Briggs & Stratton Corp. workers will lose ground financially under a newly approved labor contract despite a signing bonus and 2% annual raises for the next three years, the head of the union representing the employees said Friday.
A company spokeswoman, however, called approval of the contract "a win-win for everyone."
Members of United Steelworkers Local 2-232 on Thursday voted 211-77 to accept the three-year pact.
"To the public, it may appear that we're getting a raise, but in reality, we're not," said Jesse Edwards, president of Local 2-232.
Employees' increased health insurance costs under the contract more than offset the boost in pay and the one-time, $500-a-person signing bonus, he said.
"We feel that it was a bad contract, but it gives the members a chance to work a little longer and maybe come back after the three years and try to improve the contract," Edwards said.
He said the union leadership made no recommendation to members on the pact. It covers about 350 employees at Briggs' plant in Wauwatosa, where the firm also has its headquarters.
Union-represented workers there average about $16 an hour, Edwards said.
Under the new contract, he said, the amount employees must pay annually in health insurance deductibles before coverage kicks in will rise by $1,200 for a single person and by $1,800 for a family.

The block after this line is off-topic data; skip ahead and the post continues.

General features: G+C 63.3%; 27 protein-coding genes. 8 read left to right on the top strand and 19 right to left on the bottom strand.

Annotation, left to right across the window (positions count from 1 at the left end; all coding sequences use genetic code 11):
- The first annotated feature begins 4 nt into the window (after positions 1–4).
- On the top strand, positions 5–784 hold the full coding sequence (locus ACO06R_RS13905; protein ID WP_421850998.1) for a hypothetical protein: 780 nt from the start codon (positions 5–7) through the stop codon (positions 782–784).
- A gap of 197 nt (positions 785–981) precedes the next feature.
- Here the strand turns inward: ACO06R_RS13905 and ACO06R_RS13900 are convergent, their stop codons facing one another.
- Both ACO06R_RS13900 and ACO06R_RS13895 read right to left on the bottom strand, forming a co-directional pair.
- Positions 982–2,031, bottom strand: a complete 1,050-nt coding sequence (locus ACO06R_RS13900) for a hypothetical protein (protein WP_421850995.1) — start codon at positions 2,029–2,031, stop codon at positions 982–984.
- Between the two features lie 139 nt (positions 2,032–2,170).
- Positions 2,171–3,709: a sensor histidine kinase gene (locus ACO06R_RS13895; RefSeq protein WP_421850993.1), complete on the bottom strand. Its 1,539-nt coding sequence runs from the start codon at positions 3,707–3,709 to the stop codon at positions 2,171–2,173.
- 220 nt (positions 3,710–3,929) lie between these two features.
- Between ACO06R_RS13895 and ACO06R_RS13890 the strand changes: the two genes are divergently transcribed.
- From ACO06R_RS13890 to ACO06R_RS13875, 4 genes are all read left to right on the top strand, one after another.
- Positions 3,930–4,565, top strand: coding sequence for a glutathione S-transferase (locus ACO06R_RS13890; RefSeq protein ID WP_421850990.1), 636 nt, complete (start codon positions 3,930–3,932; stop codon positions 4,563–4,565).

He said the contract allows the company to bring in temporary workers to supplement production in the generator division at Wauwatosa as it sees fit.
Major Wisconsin manufacturers increasingly are seeking to use lower-paid temporary, or casual, labor, which gives management production flexibility and cost savings.
Laura Timm, director of corporate communications for Briggs, said by e-mail that the company recently added jobs at Wauwatosa with the introduction of home-generator manufacturing. The new contract reflects the seasonal production of the generators, she said.
Virtually all of Briggs' U.S. employees already have seen or will see the same changes in health insurance plans that the contract with the Steelworkers incorporates, Timm said.
Edwards also said Friday that Briggs plans to move production of engine coils out of Wauwatosa in 2012. The work will go to China and the Dominican Republic, he said. About 20 to 25 Wauwatosa employees now do the coil work, Edwards said.
Timm said Briggs has had coils made in the Dominican Republic for "a very long time."
"We continue to evaluate the best possible source for coils both domestically and internationally," she said.